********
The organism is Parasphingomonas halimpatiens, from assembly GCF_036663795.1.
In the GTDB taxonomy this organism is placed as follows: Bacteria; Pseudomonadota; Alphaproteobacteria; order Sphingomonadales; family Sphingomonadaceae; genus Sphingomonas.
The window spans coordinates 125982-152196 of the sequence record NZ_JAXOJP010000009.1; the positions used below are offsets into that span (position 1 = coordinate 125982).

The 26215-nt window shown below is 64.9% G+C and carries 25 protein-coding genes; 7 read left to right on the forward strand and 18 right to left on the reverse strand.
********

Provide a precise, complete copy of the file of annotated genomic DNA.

The organism is Parasphingomonas halimpatiens, from assembly GCF_036663795.1.
In the GTDB taxonomy this organism is placed as follows: Bacteria; Pseudomonadota; Alphaproteobacteria; order Sphingomonadales; family Sphingomonadaceae; genus Sphingomonas.
The window spans coordinates 125982-152196 of the sequence record NZ_JAXOJP010000009.1; the positions used below are offsets into that span (position 1 = coordinate 125982).

The 26215-nt window shown below is 64.9% G+C and carries 25 protein-coding genes; 7 read left to right on the forward strand and 18 right to left on the reverse strand.